RICO isn’t quite as deep with only one partner, and even less so on your own. The gameplay won’t really change, only that you’ll have a friend to clear room with you, or other rooms in the level you are in. Physics also have a mind of their own, almost as if you are a magnet and everything not hardcoded to the floor has an opposite charge. Bumping into chairs will send them flying across the room. Again, RICO is a dumb game, but it’s not a bad game. It’s just unfortunate that it feels only slightly a step up above some sort of tech demo or proof of concept for something bigger. It’s isn’t deep enough for me to consider it a complete game as it stands, at least not on PC. Fun, oh heck yeah, and playing with a friend really saves the experience, but I don’t know how long that fun will last you. Thankfully at only $20 you might just get enough out of it to warrant a purchase. That said, there are simply better options on the PC for this type of gameplay. Where RICO really does have the best chance of shining is over on the Nintendo Switch. I can really see co-op busting in handheld mode being a real blast. And with the Nintendo Switch sorely lacking FPS games, let alone cop-op ones, I’d really suggest you go and pick up up that version instead of the PC edition of the game. In fact, I’m heading to the store right after this review goes live to track down a copy. - Bryan Simmons

Final Score: 3/5


THE SPY WHO SHOT ME The folks over at Retro Army Limited have dropped on us the retro-inspired FPS “The spy who shot me” and it is a real treat in an FPS genre based on massive set-pieces that often take themselves too seriously. This is a comedy first-person shooter that spoofs the world of James Bond; a series that has seen its fair share of FPS games, including the legendary Goldeneye on the Nintendo 64. In fact, The spy who shot me pulls a lot from that game in graphics, gameplay and styling. It’s also loaded to the brim with references to various Goldeneye quirks, not too mention all the other 90s FPS games it pokes fun at in subtle ways. I can’t remember the last time that I played an FPS that wasn’t some gritty simulation of real-world or historical events. Nothing against those games, but I find it hard to feel anything for these cookie-cutter war heroes that are now essentially superheros. The spy who shot me strips away nearly everything modern, relying only on its humor and retro gameplay, for better or for worse. We’ve come a long way since 90s FPS games ruled the roost, but if you have solid gameplay you are 90 percent of the way there to a solid title. The game sees you take the fight against S.C.U.M. (probably no relation to James Bond Jr., as I’m sure I’m the only kid that watched that show) as you explore stages and take out hordes on enemies.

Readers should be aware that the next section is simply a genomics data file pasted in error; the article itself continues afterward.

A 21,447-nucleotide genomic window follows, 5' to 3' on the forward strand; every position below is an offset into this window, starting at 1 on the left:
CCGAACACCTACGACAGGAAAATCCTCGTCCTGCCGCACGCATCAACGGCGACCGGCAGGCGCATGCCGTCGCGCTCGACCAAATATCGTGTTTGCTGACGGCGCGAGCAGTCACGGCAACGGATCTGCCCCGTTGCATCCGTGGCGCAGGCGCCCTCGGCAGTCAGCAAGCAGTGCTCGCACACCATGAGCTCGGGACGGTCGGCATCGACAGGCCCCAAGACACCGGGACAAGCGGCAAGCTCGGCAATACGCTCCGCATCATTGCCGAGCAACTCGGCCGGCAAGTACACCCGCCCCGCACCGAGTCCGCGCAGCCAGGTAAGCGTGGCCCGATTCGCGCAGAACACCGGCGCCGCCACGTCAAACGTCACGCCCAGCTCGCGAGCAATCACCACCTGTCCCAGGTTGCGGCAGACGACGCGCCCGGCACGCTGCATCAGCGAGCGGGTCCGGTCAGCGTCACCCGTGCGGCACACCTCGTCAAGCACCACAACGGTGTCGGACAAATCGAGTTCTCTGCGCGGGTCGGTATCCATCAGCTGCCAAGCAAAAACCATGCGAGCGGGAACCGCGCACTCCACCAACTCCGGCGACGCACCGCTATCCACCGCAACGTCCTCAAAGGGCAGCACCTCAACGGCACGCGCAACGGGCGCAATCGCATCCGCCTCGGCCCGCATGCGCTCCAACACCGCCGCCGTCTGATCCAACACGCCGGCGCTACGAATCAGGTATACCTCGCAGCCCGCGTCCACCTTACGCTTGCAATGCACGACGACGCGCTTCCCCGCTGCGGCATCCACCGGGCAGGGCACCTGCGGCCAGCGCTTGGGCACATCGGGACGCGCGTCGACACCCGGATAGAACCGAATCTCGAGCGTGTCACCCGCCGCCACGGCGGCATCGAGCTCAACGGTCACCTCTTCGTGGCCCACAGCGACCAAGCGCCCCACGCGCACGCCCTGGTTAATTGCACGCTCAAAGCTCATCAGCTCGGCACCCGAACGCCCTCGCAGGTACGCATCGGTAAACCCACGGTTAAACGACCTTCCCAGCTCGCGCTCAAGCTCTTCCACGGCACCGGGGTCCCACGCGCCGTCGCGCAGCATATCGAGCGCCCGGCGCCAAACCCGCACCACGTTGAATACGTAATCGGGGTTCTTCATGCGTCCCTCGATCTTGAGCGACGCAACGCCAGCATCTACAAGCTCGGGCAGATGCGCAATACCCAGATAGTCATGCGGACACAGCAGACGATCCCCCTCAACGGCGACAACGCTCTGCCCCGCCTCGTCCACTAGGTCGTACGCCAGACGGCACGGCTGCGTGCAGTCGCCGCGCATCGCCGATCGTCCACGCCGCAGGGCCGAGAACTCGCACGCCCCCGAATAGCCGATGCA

There is no advanced artificial intelligence at play here. Enemies will rush you down once you attack them or you fall into their line of sight. It sounds bare-bones, and it is, but it still is a lot of fun. You are going to have to rely on your skills with a gun more so than they game adjusting to you. When a dozen enemies rush a room and you are strafing around switching weapons like a mad man, you know you are playing something almost out of time. The spy who shot me doesn’t have you running from set-piece to set-piece. It has no time with the generic opening level betrayal that sets you back to square one. It’s only concerned with giving you fun weapons to shoot baddies with a few small obstacles along the way. The humor here is on point and keeps the whole adventure really light. You gain new weapons and abilities along the way in such a manner so that the game doesn’t feel too repetitive, something common with these sorts of titles from the era. The humor is the real selling point here as so many 90s first-person shooters always started off cool with some evil taking over the world (today we have military shooters, but back then it was always demons taking over) and then just can’t maintain interest with anything new after that. And while I was worried a stock shooter would wear on me pretty quickly, The spy who shot me didn’t. The team understood when best it was to try and mix things up and throw in some vehicle levels to keep the action fresh and interesting.


Along the way you can also pull the Goldeneye trick and track down secrets and secondary, or even tertiary objectives. You’ll also have access to some weapon mods for each weapon so you can approach enemies however best you like. And then there are the graphics that are so chunky and pointy you’ll probably cut yourself on all that edge. They work really well with the style and everything runs really smoothly, as you’d expect with a game that looks like this. FPS games from the 90s on console or PC never really ran this smoothly, so it’s nice to be able to experience a shooter of the age like it was meant to be played. Seriously, go pop in Goldeneye and tell me that’s a smooth and crisp affair in 2019. Audio is also really nice with voice-overs that are all really well done and fit with the characters in the world. The script is silly and the people behind the voices are clearly having a fun time pulling off these wacky lines and jokes. From skydiving into the White House to infiltrating a tanker off the Caribbean, there are a lot of varied environments to explore with enemies sporting unique looks in each. Along the way you’ll be doing more than just shooting as The spy who shot me loves to add in some platforming sections that will test your precision. Nothing here will tax most people, but they help mix up stages. The controls are a little loose, but I quickly adapted. Most 90s FPS games felt this way too.